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Barco signing cements Atlanta's status as MLS' most ambitious club

Alejandro Moreno explains why Atlanta United's record move for 18-year-old Independiente standout Ezequiel Barco is a significant moment for MLS.

PHILADELPHIA -- On a day in which Atlanta United was relatively quiet during the MLS SuperDraft, it still found a way to make some noise, announcing that at long last, the transfer of Ezequiel Barco to Atlanta from Argentine club Independiente had been completed.

It's a deal that will set a new standard in MLS on multiple levels. While Atlanta United president Darren Eales wouldn't disclose precisely what the transfer fee was, he said reports that put the price tag at $15 million were "in the ballpark," which would easily beat the $10 million Toronto FC paid for midfielder Michael Bradley in 2013. Barco has been signed as a young designated player.

Atlanta has quickly become the league's most ambitious team, from hiring manager Tata Martino last season, to bringing in midfielder Miguel Almiron for 2017 as well, and now adding Barco for 2018. That is by no means an exhaustive list in terms of Atlanta pushing the envelope, and it is quickly contributing to a dynamic within the league of haves and have-nots. The fee for Barco is bigger than the payrolls for all but two MLS teams in 2017, those being Toronto FC and New York City FC. Atlanta has without question raised the bar when it comes to recruiting and signing new players, and that is about everything it has done from its stadium to its training facility and beyond.

"It's easier for us to go to other players in South America or around the world and say, 'Look, this league, MLS, is a league that's going places. You can come here, be a superstar for a while, and then still get that move to a top club,'" Eales said. "Hopefully, ultimately, what we want to do is we have to retain that talent when the league goes from strength to strength and becomes one of the top three or four in the world."

Given some of the reluctance of other MLS teams to follow suit in terms of player recruitment, that is still a ways off. But Atlanta isn't waiting around to see if others keep up.

For Eales, the transfer set a different kind of record, one in which the deal to get Barco over the line was the toughest he has ever done. At one point Atlanta thought it had a deal in place for a transfer fee of $12 million, but Barco's performances in the Copa Sudamericana led to Independiente upping the price. One report -- now refuted -- had the price tag at $22 million. But eventually, a deal was struck.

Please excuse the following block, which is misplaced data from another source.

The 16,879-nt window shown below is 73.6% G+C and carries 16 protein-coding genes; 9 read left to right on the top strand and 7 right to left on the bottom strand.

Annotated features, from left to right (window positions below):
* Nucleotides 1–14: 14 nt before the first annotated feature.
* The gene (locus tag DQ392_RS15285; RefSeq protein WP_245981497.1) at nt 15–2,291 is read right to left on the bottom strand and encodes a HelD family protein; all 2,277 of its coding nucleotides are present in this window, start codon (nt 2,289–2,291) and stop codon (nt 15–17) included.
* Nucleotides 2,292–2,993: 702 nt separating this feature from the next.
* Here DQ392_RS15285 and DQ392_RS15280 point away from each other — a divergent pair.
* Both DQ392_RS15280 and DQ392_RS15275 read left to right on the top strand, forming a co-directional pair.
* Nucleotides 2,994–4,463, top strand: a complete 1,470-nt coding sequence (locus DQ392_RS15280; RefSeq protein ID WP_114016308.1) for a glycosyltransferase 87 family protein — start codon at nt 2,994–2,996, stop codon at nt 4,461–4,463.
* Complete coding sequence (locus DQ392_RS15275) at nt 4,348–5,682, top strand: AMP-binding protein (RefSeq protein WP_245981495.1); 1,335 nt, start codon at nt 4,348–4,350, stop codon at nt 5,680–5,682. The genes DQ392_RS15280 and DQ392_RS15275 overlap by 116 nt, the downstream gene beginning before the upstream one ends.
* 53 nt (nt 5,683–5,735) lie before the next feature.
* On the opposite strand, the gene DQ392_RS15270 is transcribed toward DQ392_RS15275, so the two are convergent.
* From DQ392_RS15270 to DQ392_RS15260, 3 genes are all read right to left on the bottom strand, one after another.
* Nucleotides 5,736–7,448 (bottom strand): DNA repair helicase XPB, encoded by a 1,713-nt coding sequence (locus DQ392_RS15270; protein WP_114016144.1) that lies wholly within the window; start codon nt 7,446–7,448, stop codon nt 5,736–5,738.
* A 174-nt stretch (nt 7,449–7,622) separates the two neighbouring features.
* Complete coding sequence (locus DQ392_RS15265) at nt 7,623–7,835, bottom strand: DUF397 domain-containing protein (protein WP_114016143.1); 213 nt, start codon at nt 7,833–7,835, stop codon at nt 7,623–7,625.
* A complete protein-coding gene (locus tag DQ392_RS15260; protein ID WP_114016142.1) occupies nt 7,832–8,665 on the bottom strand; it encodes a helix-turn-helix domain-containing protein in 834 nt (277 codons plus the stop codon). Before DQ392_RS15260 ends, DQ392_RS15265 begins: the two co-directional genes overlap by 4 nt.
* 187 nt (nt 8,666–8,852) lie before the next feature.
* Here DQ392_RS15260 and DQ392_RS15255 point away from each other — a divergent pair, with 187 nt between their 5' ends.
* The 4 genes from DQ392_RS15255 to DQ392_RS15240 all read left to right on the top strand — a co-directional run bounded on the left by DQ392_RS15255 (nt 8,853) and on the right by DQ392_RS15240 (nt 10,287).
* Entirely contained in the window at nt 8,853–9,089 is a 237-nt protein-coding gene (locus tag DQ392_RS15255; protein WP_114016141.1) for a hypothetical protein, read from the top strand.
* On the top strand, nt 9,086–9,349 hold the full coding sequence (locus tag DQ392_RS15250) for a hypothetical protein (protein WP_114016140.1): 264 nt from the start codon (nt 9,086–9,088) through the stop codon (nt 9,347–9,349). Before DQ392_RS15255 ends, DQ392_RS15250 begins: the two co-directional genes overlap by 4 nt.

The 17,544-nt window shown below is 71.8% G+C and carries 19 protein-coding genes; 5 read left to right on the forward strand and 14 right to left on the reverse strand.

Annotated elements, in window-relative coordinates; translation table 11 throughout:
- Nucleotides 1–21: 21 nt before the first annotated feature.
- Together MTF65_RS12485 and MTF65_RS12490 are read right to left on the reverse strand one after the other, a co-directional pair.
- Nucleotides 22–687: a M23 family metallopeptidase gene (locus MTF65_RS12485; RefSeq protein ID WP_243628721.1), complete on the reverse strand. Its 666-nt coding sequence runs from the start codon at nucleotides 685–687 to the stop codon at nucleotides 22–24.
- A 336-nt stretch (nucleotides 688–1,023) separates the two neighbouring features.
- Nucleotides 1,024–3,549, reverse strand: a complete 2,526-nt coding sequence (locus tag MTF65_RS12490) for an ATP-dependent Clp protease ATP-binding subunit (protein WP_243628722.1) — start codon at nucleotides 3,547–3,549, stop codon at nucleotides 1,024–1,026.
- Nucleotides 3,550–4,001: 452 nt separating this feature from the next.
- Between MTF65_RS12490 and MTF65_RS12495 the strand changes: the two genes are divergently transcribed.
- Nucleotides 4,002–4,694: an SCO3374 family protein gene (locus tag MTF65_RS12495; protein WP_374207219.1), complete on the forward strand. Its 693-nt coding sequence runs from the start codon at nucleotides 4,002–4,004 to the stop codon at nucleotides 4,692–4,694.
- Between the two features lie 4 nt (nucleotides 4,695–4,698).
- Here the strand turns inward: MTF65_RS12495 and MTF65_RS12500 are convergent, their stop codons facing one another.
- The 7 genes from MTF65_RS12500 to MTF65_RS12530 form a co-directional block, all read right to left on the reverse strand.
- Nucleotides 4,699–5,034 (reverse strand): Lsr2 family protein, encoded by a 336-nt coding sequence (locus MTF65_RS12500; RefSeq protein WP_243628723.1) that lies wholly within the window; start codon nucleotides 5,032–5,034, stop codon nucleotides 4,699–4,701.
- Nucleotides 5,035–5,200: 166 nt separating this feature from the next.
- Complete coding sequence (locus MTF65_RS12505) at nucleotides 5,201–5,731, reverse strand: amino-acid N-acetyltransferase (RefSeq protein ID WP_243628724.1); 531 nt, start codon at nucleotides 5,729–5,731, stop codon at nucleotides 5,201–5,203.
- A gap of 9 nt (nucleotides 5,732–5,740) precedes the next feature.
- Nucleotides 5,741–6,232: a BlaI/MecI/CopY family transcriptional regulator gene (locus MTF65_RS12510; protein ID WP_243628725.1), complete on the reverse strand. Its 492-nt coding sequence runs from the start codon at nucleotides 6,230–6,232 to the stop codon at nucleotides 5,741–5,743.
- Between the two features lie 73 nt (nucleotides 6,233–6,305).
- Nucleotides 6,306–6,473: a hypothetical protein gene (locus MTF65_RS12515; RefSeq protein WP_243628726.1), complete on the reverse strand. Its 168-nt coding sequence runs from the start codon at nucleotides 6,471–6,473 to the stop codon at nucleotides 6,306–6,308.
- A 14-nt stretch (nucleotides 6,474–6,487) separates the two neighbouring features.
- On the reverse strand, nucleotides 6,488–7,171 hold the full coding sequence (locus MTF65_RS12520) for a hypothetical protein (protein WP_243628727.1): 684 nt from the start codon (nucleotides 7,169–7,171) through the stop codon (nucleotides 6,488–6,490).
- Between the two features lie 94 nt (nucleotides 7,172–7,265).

Ezequiel Barco
Ezequiel Barco joined Atlanta United for an MLS-record transfer fee.

"I've done some pretty tough ones in my time, [this was] unbelievably difficult," Eales said. "It was difficult because we thought we'd reached agreements and goalposts kept moving. I get it. If I'm on the other side, I want to fight for a player like this.

"I respect Independiente, they were tough, but in the end, we got a win-win deal here. They got what they wanted, but more importantly, Atlanta United got a top, top talent coming to the league at 18 years of [age] with his whole future ahead of him. I think it's exciting for Atlanta United fans, it's exciting for us as a club, and it's exciting for the league."

Indeed, Barco's penalty that clinched the Copa Sudamericana against Flamengo in the iconic Maracana Stadium shows that he is a talent with ability and maturity beyond his years.

"We don't know what the ceiling is," Eales said. "It's going to be up to [Barco] to work hard, to develop with Tata on the pitch. But we feel we've got someone with a real high ceiling. That is something that is really exciting for a player of his caliber and ilk, to choose to come to MLS at this stage of his career. Other European clubs have put bids in, but he chose to come to Atlanta United."

Atlanta insists its model is one of selling its young stars at some point, though that really hasn't been put to the test yet. But if the day comes where Almiron moves on, the fact that Atlanta can recruit the likes of Barco indicates the Five Stripes should have little trouble finding reinforcements.

"We're in a global game, this is how it works," Eales said. "What you've got to do is get the best price you can and make sure you're reinvesting it and you've got the talent and supply line coming underneath. That's going to be the challenge for us."

Based on Atlanta's track record so far, it's one they're very likely to meet.

Jeff Carlisle covers MLS and the U.S. national team for ESPN FC. Follow him on Twitter @JeffreyCarlisle.

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